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  1. Got a few samples from my supplier and really liked it (bittersweet, milk, gianduja), but haven't had a chance to order any yet. Thanks for the info on the white. The vanilla flecks won't bother me for some applications, but will definitely be a problem at other times. I may wind up stocking two different whites. And thanks for the info on ease of use. A bit tough to tell how well it'll work when you only have a small sample, but I was able to temper a tiny amount of it with no real problem, so that impressed me.
  2. Those all sounds like valid tips as part of the recipe, but there's not a lot of info to go on. Have you made it successfully in the past? If so, what's different this time? "IMBC = soupy mess" often translates into not letting the meringue cool completely before adding the butter, so you wind up just melting the butter instead of making an emulsion. After adding the syrup, let it beat on medium speed until it's all the way down to room temperature. Try putting your soupy mess into the fridge for a while to cool it, then re-beat to see if it comes together. Also, if you haven't calibrated your thermometer lately, it might not be a bad idea. Maybe you're not actually getting to 245? You might also want to post the recipe you're using so we can get a feel for your ingredient proportions and make sure they're not out of whack.
  3. In this case, I took that to mean the step where you pour/scrape the newly whipped marshmallow goo from the mixing bowl into the lined pan to set up. bkeith: Thanks for replying. That's exactly what I meant. Do you have any caramel marshmallows left? They are great to snack on and very good melting on a coffee or latte. My assistant used to serve her kids sliced bananas with vanilla icecream and caramel sauce so she's thinking that the marshmallows would be great instead of just caramel sauce and torched they would be even better, melty marshmallows on icecream...mmmmm. Excellent ideas. I love the thought of melting one into a latte. I think they'd be pretty marvy dipped in chocolate too. Ooh - smores! You'd have to handle them a little differently, though --I don't see them holding well on the end of a stick. But make "inside smores" with a torch or broiler, and I think I'm looking for a reason to call in sick to work. To keep myself from eating the whole pan, I took them as one of my donations to the bake sale of our cake show. They went pretty quickly. I guess now I'll have to make more for latte experiments, seeing as how I've got extra caramel sauce left over and all.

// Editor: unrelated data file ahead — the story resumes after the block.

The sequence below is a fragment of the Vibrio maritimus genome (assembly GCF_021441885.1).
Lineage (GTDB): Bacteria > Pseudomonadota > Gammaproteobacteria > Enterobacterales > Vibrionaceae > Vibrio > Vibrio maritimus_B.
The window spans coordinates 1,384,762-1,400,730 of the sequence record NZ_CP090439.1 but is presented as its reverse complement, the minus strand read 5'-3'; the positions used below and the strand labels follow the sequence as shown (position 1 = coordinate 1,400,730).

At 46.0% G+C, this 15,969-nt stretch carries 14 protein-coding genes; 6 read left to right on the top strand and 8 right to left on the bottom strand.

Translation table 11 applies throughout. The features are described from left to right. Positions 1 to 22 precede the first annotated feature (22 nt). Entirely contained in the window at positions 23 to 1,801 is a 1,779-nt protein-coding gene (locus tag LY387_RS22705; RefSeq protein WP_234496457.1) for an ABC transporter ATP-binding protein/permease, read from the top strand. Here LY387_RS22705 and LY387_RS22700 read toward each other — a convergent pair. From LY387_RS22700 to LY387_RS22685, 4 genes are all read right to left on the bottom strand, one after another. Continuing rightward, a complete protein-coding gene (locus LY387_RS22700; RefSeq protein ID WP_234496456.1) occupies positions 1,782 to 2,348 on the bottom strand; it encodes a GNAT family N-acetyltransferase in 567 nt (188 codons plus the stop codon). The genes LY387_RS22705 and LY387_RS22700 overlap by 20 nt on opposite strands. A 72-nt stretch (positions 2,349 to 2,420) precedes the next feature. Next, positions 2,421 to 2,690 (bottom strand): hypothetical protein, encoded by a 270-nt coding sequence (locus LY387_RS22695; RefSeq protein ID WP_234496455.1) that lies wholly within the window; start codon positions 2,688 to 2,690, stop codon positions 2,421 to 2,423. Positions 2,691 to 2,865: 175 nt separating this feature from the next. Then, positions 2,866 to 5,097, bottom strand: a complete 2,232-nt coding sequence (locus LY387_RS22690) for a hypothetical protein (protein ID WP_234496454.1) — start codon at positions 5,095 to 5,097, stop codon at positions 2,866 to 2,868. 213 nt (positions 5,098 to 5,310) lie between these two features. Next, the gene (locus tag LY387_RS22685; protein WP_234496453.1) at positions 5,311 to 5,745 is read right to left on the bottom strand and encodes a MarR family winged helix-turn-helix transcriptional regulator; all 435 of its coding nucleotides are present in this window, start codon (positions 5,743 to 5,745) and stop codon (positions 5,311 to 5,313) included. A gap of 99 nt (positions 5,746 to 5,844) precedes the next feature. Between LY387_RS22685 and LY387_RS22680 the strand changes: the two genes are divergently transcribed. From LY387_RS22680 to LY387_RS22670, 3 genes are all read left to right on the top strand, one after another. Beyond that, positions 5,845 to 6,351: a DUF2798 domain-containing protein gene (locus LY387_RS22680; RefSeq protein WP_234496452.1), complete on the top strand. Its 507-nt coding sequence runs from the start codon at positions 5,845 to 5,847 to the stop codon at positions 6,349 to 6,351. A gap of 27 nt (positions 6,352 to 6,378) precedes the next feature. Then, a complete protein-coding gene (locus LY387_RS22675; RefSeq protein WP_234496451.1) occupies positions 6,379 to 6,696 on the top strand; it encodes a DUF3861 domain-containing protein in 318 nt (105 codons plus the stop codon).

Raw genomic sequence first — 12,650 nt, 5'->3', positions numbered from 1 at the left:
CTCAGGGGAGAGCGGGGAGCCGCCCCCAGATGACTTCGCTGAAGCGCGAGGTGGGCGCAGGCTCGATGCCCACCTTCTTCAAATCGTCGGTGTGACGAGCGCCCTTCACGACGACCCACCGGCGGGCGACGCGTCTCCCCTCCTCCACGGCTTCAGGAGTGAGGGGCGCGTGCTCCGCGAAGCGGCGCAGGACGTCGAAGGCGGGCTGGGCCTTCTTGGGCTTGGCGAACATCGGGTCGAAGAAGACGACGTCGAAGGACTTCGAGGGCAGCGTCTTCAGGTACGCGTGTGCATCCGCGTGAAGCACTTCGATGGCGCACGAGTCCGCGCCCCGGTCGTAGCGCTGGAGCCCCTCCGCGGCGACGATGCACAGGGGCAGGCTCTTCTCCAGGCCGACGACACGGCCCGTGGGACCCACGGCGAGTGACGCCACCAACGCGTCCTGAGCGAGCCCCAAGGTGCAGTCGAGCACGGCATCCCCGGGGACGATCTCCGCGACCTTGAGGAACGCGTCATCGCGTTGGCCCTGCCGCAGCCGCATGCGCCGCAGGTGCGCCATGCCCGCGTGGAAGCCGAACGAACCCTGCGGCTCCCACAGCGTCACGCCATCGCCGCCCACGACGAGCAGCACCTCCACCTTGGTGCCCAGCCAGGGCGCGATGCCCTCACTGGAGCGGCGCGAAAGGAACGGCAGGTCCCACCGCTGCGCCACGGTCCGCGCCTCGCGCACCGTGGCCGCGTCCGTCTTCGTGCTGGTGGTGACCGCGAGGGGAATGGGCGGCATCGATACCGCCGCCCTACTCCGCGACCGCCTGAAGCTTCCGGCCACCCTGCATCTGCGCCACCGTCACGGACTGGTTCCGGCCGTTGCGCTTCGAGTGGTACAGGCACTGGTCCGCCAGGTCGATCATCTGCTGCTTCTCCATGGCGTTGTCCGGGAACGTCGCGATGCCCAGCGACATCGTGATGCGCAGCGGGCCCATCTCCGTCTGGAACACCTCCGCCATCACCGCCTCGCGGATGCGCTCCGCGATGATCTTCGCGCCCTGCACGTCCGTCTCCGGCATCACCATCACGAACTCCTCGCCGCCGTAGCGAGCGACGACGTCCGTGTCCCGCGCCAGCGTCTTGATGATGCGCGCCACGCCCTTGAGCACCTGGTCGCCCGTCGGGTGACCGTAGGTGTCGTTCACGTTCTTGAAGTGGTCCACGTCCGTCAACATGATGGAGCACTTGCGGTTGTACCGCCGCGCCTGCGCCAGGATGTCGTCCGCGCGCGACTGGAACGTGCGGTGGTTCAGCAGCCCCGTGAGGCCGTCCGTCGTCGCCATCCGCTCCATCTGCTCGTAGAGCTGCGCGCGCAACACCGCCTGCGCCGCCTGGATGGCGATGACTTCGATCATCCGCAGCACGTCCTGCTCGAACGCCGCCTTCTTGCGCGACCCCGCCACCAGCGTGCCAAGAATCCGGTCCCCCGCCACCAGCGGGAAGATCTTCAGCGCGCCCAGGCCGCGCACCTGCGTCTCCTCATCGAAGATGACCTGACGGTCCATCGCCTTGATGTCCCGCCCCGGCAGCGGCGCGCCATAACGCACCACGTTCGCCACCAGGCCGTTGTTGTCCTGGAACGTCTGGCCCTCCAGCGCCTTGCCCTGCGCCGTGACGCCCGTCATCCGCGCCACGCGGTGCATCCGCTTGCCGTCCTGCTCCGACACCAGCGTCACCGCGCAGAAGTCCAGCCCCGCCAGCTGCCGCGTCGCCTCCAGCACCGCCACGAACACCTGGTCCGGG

4. In this case, I took that to mean the step where you pour/scrape the newly whipped marshmallow goo from the mixing bowl into the lined pan to set up.
  5. Can this be substituted in all recipes? Could I do this for pulled sugar? Yep -- works fine. I watched Roland Mesnier do this a few years back (sugar and water in a pot, bring to a boil, squeeze in some lemon juice and add a big glop of glucose, boil to temp, pull, make amazing things). I've since done the same, and it works great. I followed his lead and didn't measure the lemon juice, but I'd estimate I used approx 1/2 - 1 tsp lemon juice per pound of sugar.
  6. After reading this I had to give it a try, and you're right -- seriously amazing. I made a batch last night, and it would have taken a very large team of horses to get the spatula away from me. Can't wait to sample them tonight after they're cut. I'm not going to worry about shelf life -- they won't last long enough for that to be a problem.
  7. Process it for storage (I think water bath ought to be sufficient if you did a 1:1 syrup. Pressure canner would most likely be overkill). Then you'll have it for whenever you need it in the future.
  8. 1. Yes, although I have found that if I go just a bit above and quickly add some fresh chocolate, it will temper fine. And the exact temper range will vary depending on the chocolate you are using. 2. Yes, if you are using the seed method you always need to have tempered chocolate as seeds. The only way to re-temper chocolate without fresh seed chocolate is to use a method such as tabling described above, which uses a completely different method to introduce the appropriate crystals. Thanks, Tammy, for jumping in. I haven't had a chance to check in here since Wednesday morning.